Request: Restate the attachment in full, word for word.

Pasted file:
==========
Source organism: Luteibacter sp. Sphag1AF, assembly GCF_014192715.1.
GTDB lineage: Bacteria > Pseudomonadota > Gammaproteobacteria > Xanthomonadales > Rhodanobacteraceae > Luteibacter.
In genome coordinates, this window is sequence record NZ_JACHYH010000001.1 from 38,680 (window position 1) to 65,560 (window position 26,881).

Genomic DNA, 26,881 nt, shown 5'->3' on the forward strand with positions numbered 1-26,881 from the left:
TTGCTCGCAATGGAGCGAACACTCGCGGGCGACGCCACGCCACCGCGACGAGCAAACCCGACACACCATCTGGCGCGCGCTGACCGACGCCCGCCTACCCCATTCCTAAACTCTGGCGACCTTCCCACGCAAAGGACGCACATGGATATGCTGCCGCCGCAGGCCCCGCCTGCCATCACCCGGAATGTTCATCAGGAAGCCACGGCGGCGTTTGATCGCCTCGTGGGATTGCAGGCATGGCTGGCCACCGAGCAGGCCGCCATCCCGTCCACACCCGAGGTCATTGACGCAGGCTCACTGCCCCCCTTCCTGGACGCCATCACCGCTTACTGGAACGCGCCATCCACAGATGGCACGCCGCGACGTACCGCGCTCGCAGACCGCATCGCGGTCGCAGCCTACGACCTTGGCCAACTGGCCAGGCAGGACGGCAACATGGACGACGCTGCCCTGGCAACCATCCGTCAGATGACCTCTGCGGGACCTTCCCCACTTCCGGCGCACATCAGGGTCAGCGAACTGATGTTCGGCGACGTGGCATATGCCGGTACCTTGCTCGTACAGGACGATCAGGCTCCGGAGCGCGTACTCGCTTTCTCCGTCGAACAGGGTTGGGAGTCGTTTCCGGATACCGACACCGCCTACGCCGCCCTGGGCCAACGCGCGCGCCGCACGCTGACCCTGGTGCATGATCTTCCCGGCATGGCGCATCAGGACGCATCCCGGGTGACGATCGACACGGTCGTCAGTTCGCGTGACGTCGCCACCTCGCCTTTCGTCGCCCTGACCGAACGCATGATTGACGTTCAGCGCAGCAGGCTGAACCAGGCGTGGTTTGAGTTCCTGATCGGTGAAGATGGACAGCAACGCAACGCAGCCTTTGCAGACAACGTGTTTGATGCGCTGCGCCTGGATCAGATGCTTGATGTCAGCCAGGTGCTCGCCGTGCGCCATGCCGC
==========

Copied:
Source organism: Luteibacter sp. Sphag1AF, assembly GCF_014192715.1.
GTDB lineage: Bacteria > Pseudomonadota > Gammaproteobacteria > Xanthomonadales > Rhodanobacteraceae > Luteibacter.
In genome coordinates, this window is sequence record NZ_JACHYH010000001.1 from 38,680 (window position 1) to 65,560 (window position 26,881).

Genomic DNA, 26,881 nt, shown 5'->3' on the forward strand with positions numbered 1-26,881 from the left:
TTGCTCGCAATGGAGCGAACACTCGCGGGCGACGCCACGCCACCGCGACGAGCAAACCCGACACACCATCTGGCGCGCGCTGACCGACGCCCGCCTACCCCATTCCTAAACTCTGGCGACCTTCCCACGCAAAGGACGCACATGGATATGCTGCCGCCGCAGGCCCCGCCTGCCATCACCCGGAATGTTCATCAGGAAGCCACGGCGGCGTTTGATCGCCTCGTGGGATTGCAGGCATGGCTGGCCACCGAGCAGGCCGCCATCCCGTCCACACCCGAGGTCATTGACGCAGGCTCACTGCCCCCCTTCCTGGACGCCATCACCGCTTACTGGAACGCGCCATCCACAGATGGCACGCCGCGACGTACCGCGCTCGCAGACCGCATCGCGGTCGCAGCCTACGACCTTGGCCAACTGGCCAGGCAGGACGGCAACATGGACGACGCTGCCCTGGCAACCATCCGTCAGATGACCTCTGCGGGACCTTCCCCACTTCCGGCGCACATCAGGGTCAGCGAACTGATGTTCGGCGACGTGGCATATGCCGGTACCTTGCTCGTACAGGACGATCAGGCTCCGGAGCGCGTACTCGCTTTCTCCGTCGAACAGGGTTGGGAGTCGTTTCCGGATACCGACACCGCCTACGCCGCCCTGGGCCAACGCGCGCGCCGCACGCTGACCCTGGTGCATGATCTTCCCGGCATGGCGCATCAGGACGCATCCCGGGTGACGATCGACACGGTCGTCAGTTCGCGTGACGTCGCCACCTCGCCTTTCGTCGCCCTGACCGAACGCATGATTGACGTTCAGCGCAGCAGGCTGAACCAGGCGTGGTTTGAGTTCCTGATCGGTGAAGATGGACAGCAACGCAACGCAGCCTTTGCAGACAACGTGTTTGATGCGCTGCGCCTGGATCAGATGCTTGATGTCAGCCAGGTGCTCGCCGTGCGCCATGCCGC